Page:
“I think she struggles with her… you know, [she’s] motivated by her loneliness, and she’s been alone for such a long time,” he said. “I think we can presume that there’s a struggle that goes on for her when she comes to understand just how meaningful the life that Craft has been trying to get back to is to him. And she changes her mind, she comes to the right decision. I think she’s a moral creature. … There may well be part of her that sort of clearly considered the possibility of just, in a sense, never letting him go. But I don’t think it’s everything. I mean, it’s interesting. I only have 15 minutes, essentially, to work in. And even if I had had more time, it would be an interesting challenge of how you show it. An AI has no body, you know, how do you show that entity sort of wrestling with a moral question? Although, I think that is sort of what actually went on in between when she first knew she can’t let him have a shuttle and then when she decides to let him take the shuttle.”
Craft and Zora’s collective story seemingly ends here, but “Calypso” also raises so many questions. What did happen to the Discovery crew? Will the show ever visit this seeming endpoint for them? How did the computer become Zora? And what happens to Zora and Craft from here? For Chabon, it’s the continuing story of Craft, and perhaps even Zora, that seems to interest him the most, and he hopes he gets to tell those tales at some point.
“I would love it, I would love it,” he said. “I tell you, I would love to tell the whole Odyssey. I would like to just take Craft and just retell the story of Odysseus’ wanderings and the war that he fought in, and everything that befell Odysseus, and try to find what he would do in a very Trek kind of context. I think that would be really fun. But whether that’s actually going to ever happen, I kind of doubt it. It could be fun to go out from there. What if someday Zora does decide to, you know, abandon her orders, and go out, go forth into the universe on her own as a ship? I could imagine someday, if she sort of spreads her gospel of ships being people, then you could have an entire race of sentient starships who have their own culture and their own rights. That could be really fun, too. But, I don’t know. This is just me spitballing.”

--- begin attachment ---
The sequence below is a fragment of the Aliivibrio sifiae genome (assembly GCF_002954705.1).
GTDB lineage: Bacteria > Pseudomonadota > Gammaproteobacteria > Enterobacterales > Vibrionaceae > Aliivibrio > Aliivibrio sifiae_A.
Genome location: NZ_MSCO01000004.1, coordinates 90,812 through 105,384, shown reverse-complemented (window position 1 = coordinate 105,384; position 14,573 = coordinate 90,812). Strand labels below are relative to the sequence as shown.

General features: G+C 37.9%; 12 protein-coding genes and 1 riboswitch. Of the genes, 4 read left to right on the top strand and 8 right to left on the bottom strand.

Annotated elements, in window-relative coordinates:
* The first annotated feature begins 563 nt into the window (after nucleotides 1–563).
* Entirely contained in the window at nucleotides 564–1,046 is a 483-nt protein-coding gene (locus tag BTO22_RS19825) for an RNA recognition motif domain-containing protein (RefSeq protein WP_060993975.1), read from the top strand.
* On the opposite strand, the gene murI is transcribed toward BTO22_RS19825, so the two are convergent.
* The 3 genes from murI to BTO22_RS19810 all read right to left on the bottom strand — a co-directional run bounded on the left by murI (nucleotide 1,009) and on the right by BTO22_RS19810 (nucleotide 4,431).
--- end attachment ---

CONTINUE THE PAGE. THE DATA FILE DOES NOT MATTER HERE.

A Grounded Picard Series That’s New and Different
Chabon is also one of the architects of the recently announced Picard show, which will bring back Patrick Stewart as the iconic captain 20 years after we last saw him. It’s still early days on that untitled show, so story specifics are top secret, but I asked the writer if there were any touchstone episodes or moments from Picard’s past that were inspirations for the show. Perhaps not surprisingly, Chabon hedged even when answering that vague question, though he made it a point to say that the creators of the show are also fans — and that the series will be “very grounded.”
Watch the video above for some ideas on where the Picard show should go.
“I can’t think of a way to answer that question that somebody wouldn’t be able to interpret as me having given away hints or secrets!” laughed the author. “And, you know, anything I say, they’re like, ‘Oh! So it’s that!’ I guess what I would say is that the people who are working on the series are fans. And we started developing it initially with a core group of me and [Discovery writer] Kirsten Beyer and [Discovery executive producers] Akiva Goldsman and Alex Kurtzman. And, that four, that got the ball rolling initially. … We all have our beloved episodes, and we all had important moments. We knew the material, we knew the character, and we talked a lot about a lot of different episodes that were… the kind of storytelling type things that might be possible ways, that might be clues for us going forward. It’s very grounded.”
Chabon also spoke about how important Patrick Stewart himself has been to the development of the show.
“We brought in Sir Patrick himself, and he has the kind of master grasp of the character,” he said. “He has been really influential in both helping us understand the character, and also pushing us and challenging us. And I think more than anything — and I don’t think it’s revealing anything for me to say this — he’s really pushing us to try to do something new and different with the character. And that’s why he wants to play it, so that he can play something that honors the character, that’s true to the character. And like I said, he’s a very fierce protector of the character, but at the same time, he wants to see Jean-Luc Picard having experiences, having adventures, and be put in situations we haven’t seen before.”
Short Treks: “Calypso” is available on CBS All Access now!
Talk to Executive Editor Scott Collura on Twitter at @ScottCollura, or listen to his Star Trek podcast, Transporter Room 3. Or do both!